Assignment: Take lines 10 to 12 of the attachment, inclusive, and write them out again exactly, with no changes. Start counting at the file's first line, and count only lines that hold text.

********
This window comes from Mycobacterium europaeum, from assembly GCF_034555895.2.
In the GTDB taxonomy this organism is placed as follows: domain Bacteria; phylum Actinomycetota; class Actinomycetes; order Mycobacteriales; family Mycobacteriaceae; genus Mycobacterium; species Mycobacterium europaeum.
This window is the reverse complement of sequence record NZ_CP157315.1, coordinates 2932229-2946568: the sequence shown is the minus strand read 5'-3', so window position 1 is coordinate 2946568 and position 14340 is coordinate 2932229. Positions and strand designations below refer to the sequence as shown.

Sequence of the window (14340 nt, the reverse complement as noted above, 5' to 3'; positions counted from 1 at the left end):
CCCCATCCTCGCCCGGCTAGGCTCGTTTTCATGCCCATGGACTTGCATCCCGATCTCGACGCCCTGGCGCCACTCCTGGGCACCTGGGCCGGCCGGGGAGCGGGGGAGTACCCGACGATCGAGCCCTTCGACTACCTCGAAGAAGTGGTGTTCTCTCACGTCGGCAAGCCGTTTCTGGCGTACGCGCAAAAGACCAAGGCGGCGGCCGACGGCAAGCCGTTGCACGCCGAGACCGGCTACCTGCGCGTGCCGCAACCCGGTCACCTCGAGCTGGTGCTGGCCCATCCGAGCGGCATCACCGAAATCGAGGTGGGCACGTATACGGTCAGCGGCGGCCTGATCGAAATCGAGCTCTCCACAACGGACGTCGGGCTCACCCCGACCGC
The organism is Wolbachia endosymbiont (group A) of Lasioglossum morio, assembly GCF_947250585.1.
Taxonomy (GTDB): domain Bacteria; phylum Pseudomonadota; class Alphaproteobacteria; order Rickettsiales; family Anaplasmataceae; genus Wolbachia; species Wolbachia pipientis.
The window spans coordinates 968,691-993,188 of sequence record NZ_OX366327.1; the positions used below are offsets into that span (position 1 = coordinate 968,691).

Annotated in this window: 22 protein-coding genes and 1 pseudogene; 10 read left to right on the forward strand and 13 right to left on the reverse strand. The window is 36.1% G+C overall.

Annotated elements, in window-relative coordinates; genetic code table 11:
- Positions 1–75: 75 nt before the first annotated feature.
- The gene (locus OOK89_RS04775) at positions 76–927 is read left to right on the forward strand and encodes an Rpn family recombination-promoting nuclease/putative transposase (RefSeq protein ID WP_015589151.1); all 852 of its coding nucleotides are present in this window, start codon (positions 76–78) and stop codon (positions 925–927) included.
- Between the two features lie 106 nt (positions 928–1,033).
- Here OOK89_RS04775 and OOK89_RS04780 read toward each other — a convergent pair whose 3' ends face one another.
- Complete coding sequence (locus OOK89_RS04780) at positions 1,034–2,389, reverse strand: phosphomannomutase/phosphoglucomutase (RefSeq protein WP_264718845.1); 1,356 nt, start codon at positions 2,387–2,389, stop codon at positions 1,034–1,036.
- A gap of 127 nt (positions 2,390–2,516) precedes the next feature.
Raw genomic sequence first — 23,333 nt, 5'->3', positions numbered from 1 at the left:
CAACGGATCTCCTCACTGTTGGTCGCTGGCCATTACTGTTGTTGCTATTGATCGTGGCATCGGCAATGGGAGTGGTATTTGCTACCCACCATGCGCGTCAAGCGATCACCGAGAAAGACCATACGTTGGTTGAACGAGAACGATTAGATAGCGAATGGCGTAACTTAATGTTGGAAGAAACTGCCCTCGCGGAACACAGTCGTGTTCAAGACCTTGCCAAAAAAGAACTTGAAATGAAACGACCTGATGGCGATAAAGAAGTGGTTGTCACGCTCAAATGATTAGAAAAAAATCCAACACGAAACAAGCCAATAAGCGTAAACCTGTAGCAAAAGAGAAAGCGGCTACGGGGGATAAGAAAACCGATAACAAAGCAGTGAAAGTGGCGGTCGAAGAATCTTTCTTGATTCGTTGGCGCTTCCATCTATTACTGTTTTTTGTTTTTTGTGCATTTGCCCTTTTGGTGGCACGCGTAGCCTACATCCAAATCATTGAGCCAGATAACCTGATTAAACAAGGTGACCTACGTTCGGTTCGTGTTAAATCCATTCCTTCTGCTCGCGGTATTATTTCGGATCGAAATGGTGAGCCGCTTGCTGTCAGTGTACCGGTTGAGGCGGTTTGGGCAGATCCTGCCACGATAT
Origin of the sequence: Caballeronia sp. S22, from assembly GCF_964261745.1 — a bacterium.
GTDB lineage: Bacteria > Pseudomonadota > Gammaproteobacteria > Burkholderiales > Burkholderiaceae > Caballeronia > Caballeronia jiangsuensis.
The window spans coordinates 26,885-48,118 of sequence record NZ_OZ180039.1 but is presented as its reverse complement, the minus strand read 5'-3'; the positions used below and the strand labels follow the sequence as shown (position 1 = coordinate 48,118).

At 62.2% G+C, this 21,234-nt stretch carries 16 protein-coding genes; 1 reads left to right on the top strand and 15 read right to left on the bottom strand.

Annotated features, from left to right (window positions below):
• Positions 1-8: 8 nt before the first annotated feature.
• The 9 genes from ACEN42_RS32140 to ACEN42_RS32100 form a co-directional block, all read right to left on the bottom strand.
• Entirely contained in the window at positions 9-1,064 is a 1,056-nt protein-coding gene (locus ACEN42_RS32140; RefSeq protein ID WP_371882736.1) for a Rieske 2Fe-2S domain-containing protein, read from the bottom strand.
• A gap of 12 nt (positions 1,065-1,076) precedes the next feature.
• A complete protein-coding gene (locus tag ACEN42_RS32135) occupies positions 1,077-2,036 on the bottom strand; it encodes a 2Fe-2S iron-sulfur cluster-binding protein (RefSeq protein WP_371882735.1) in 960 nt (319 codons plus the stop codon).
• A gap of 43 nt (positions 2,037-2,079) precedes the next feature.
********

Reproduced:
Annotated elements, in window-relative coordinates; genetic code table 11:
- Positions 1–75: 75 nt before the first annotated feature.
- The gene (locus OOK89_RS04775) at positions 76–927 is read left to right on the forward strand and encodes an Rpn family recombination-promoting nuclease/putative transposase (RefSeq protein ID WP_015589151.1); all 852 of its coding nucleotides are present in this window, start codon (positions 76–78) and stop codon (positions 925–927) included.